Faith and Food: How beliefs shape food choices, part 3: Kosher programs

Thanks to kosher dietary laws, U.S. plants can provide high-quality beef to both Jewish and Muslim buyers.

November 25, 2020

3 Min Read
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This is the third in a series of blogs about how people’s faith affects their meat consumption decisions. You can read the introduction to this series here. In this edition, we’ll consider kosher meat programs.

The word kosher comes from the Hebrew word kasher, which means fit, suitable, or pure. Kosher foods are those that conform to standards of kashrut (Jewish dietary law), which are derived primarily from the books of Leviticus and Deuteronomy along with long-held rabbinical traditions.

There are over a thousand agencies that certify kosher food items, but only a handful work with kosher meat processing. Kosher-certified meats come from animals that have cloven hooves and chew their cud, and most commonly include beef, lamb and goats. They also certify poultry and certain types of fish (with fins and scales). They exclude all pork and shellfish.

The kosher process includes a rabbi examining the animals while they are live for any defects. Slaughter is performed by a rabbi who’s been trained and authorized by a rabbinical authority. After slaughter, the animal’s cavity is inspected for defects, especially the animal’s lungs. If any post-slaughter defects are found in the cavity inspection, the meat is rejected as kosher.

For beef, sub-primals must have certain veins removed before they are soaked, salted and rinsed. Jewish law prohibits the eating of any animal blood (which also excludes veins).

Related:Faith and food: How beliefs shape food choices, part 2: Halal programs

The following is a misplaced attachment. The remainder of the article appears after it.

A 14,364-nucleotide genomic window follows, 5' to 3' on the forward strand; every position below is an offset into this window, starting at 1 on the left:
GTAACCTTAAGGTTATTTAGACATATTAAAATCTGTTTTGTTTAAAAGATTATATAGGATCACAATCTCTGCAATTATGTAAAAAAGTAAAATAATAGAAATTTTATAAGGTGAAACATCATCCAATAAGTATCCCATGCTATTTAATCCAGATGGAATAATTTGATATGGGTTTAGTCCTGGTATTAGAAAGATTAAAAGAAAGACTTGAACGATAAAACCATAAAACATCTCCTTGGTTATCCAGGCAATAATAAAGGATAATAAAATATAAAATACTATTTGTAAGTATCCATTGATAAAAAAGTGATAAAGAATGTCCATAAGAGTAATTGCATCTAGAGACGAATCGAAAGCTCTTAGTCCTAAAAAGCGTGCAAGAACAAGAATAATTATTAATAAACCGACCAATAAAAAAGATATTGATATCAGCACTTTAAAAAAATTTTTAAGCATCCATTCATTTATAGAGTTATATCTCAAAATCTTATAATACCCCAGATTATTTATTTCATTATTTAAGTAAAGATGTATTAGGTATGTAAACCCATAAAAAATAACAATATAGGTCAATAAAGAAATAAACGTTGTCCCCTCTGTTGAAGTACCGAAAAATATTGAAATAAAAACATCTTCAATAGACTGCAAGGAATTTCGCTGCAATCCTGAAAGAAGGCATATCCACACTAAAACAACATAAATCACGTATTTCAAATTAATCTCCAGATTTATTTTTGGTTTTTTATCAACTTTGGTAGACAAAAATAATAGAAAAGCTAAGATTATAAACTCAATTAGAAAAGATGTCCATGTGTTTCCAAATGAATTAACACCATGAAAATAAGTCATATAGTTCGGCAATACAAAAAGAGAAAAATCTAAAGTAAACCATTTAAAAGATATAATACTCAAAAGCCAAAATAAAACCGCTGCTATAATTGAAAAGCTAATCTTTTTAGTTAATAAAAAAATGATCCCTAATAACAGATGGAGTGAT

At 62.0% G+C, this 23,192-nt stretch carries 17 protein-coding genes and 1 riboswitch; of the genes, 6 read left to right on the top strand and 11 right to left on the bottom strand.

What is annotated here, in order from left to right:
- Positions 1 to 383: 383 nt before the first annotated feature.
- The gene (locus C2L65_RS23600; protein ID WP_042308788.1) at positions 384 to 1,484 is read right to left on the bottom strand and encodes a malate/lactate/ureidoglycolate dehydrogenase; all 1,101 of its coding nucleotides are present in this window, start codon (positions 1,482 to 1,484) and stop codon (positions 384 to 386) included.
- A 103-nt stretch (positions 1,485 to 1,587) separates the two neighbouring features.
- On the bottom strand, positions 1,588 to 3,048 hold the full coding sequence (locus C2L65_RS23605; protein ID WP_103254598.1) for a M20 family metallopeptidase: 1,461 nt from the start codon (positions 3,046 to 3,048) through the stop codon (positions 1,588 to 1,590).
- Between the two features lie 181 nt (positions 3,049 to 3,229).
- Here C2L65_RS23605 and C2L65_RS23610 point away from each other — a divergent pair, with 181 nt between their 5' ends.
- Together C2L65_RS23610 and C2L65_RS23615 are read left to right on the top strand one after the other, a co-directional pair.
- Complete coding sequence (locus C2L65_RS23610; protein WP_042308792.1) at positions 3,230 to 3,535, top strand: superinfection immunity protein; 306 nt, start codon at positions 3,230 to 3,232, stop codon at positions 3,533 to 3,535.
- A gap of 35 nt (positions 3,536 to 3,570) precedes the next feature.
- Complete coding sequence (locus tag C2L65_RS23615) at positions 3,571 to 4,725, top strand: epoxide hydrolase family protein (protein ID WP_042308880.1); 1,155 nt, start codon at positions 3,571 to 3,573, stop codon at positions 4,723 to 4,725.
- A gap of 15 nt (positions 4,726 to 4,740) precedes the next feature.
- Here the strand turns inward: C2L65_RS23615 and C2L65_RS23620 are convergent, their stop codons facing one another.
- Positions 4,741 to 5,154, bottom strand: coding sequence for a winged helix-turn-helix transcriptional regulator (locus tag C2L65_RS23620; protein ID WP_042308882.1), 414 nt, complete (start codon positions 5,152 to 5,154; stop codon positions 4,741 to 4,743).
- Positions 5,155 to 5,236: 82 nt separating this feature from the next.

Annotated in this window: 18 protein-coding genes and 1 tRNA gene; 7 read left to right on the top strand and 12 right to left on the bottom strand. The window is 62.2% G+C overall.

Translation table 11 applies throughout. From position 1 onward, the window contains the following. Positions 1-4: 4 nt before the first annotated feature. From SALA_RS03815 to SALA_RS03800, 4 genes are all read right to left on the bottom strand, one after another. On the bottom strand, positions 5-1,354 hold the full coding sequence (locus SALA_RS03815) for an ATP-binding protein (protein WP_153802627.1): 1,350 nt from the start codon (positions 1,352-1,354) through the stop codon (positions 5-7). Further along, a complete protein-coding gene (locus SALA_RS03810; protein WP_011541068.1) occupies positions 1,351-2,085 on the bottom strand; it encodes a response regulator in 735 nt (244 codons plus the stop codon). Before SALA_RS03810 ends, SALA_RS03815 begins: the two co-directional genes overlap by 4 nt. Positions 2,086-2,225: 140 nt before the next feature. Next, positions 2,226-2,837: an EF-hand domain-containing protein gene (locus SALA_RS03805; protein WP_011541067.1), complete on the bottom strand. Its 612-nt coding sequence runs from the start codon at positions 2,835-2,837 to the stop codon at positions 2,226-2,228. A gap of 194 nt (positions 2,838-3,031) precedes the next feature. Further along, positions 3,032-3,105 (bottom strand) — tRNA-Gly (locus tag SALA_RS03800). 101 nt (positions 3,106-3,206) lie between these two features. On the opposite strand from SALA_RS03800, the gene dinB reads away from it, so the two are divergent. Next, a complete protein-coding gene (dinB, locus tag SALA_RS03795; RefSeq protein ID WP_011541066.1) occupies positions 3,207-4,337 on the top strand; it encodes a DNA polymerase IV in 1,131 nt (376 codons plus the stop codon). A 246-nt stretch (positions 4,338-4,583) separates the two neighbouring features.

Rabbinical traditions that have been practiced for over 2,000 years further require that kosher meat be soaked, salted and rinsed to remove as much blood as possible from the meat. The salt must not be as fine-grained as sugar, because it would dissolve and fail to draw out the blood. Nor should it be too coarse, as it would fall off the meat. Kosher beef chucks, ribs and briskets are pink in color because of this soaking, salting and rinsing process.

Here in the U.S., only the forequarter of the beef animal is processed; the chucks, briskets and the ribs. At a beef plant I worked in, I asked the rabbis why this is and have heard two different answers from different rabbis. If you search the web, you’ll find the same two answers in rabbinical blogs and articles:

  • The chucks and ribs are far easier to de-vein than the loins and rounds. Beef is affordable and readily available here in the U.S., so it’s cost-efficient to just de-vein and consume the front half.

  • The hind quarter is unclean. Citing the story of their Patriarch Jacob wrestling with God (or an angel) in Genesis chapter 32, Jacob’s hip is dislocated, and then the text concludes; “Therefore to this day the people of Israel do not eat the sinew of the thigh that is on the hip socket, because he touched the socket of Jacob's hip on the sinew of the thigh.” The hind quarter is thus considered unclean and unfit for consumption.


There are two main types of kosher beef standards; regular kosher and glatt kosher. Glatt kosher standards are even more strict when it comes to the smoothness and condition of the lungs.

At the plant I worked in, the beef carcasses I purchased were from a glatt kosher certified plant that was also halal certified. The beef fronts that qualified as kosher were sold as such and the non-qualifying fronts and all the beef hinds were sold as halal. 

In this way, beef was providing a unique cooperative opportunity for Jewish and Muslim programs and people to work together for programs that provide excellent quality beef cuts for their respective programs.

Why is kosher meat so expensive? The process is slow. Rabbis refused to be rushed and take their time inspecting the animals pre-and post-slaughter. For glatt kosher beef, only 35% to 40% of the meat inspected is approved.

Bloom is owner of U.S. Protein, an international distributor of premium meats. Contact him at [email protected]. The opinions of the author are not necessarily those of or Farm Progress.

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